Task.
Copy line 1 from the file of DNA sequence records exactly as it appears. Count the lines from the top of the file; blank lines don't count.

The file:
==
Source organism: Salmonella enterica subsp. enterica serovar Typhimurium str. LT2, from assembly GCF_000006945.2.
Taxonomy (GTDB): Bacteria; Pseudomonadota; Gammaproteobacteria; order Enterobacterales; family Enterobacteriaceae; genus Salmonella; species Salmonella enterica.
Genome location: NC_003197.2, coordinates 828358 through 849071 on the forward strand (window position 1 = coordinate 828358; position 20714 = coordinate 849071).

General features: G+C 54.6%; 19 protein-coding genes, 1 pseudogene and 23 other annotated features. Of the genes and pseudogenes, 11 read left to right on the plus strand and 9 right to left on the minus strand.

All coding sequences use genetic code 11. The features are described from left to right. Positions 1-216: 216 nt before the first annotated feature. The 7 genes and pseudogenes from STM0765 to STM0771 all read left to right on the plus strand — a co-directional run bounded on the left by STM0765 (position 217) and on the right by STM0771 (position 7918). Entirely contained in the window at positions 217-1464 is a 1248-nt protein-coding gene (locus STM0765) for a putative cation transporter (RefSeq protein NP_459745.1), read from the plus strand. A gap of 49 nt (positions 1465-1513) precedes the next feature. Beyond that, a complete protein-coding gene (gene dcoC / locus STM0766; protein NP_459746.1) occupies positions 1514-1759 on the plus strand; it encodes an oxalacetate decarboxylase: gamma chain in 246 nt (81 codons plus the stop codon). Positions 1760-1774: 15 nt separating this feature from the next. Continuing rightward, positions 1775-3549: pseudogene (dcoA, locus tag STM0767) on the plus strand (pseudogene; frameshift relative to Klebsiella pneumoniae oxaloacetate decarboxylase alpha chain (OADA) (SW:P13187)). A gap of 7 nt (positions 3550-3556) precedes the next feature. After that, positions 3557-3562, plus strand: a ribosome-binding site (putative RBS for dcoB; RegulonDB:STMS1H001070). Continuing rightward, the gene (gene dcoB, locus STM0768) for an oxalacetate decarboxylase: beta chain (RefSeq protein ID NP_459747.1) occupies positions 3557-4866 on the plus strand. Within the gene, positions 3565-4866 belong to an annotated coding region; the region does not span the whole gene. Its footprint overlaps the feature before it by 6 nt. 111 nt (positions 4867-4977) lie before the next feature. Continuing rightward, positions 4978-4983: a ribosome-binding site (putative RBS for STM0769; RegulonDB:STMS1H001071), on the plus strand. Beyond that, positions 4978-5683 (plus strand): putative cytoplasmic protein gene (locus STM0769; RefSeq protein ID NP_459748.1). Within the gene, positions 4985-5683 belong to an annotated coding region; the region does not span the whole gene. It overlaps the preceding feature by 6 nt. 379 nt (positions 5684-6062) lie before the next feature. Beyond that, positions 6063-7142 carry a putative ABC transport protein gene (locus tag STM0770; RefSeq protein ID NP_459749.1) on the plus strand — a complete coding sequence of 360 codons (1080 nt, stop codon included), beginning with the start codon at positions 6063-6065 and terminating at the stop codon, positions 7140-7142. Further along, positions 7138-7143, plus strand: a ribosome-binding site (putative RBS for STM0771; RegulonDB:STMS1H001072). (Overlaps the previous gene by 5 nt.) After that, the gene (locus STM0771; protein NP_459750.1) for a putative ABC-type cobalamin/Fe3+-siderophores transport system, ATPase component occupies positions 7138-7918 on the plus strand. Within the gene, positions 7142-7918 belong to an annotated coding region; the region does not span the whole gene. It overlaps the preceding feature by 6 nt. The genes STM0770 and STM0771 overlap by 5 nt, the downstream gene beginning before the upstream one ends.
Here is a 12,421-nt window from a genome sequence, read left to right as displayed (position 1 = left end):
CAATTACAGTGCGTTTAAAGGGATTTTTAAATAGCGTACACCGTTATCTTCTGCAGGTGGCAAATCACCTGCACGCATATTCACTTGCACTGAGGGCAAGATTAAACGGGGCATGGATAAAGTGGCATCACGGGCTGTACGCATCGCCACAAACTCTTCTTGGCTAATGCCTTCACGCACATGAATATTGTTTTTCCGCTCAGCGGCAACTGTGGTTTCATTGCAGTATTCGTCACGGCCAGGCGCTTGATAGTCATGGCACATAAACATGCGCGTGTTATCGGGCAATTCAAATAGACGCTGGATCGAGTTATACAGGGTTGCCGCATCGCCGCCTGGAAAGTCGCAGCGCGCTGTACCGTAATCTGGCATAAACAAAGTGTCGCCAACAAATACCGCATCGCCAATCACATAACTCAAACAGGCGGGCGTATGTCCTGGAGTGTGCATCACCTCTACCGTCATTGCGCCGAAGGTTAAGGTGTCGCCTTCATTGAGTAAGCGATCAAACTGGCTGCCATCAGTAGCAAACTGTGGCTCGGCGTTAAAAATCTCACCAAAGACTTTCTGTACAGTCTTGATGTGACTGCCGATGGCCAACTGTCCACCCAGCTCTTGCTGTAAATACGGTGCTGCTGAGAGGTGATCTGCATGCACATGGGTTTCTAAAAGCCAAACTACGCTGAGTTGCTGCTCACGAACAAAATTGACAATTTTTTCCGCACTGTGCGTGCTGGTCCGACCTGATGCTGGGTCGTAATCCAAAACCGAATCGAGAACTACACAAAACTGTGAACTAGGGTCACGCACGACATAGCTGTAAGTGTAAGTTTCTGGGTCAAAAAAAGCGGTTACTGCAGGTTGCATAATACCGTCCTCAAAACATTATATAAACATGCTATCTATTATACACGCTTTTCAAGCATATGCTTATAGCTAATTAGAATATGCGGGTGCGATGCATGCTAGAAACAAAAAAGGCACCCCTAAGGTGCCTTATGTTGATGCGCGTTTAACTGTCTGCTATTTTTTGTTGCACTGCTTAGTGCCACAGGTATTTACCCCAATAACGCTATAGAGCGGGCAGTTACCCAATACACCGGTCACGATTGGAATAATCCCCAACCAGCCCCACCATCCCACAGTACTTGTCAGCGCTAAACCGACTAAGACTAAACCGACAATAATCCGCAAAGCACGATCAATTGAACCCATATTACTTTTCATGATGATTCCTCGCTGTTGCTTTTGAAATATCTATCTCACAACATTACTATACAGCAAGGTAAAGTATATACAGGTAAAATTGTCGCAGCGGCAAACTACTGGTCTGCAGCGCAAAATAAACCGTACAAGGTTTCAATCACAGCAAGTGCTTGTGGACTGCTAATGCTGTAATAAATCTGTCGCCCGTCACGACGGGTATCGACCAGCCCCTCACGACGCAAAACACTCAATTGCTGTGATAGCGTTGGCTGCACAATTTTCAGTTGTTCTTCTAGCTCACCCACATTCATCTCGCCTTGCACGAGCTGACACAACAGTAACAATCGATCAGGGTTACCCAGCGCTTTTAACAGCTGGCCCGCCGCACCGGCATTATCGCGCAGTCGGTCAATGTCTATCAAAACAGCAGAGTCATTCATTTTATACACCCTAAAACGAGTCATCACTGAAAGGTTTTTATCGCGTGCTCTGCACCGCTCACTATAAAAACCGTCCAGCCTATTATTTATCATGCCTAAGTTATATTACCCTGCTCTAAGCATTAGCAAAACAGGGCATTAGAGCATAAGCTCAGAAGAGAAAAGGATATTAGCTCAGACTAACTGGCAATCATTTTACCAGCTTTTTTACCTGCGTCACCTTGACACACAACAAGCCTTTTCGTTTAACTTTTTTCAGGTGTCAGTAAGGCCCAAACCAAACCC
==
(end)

Source organism: Salmonella enterica subsp. enterica serovar Typhimurium str. LT2, from assembly GCF_000006945.2.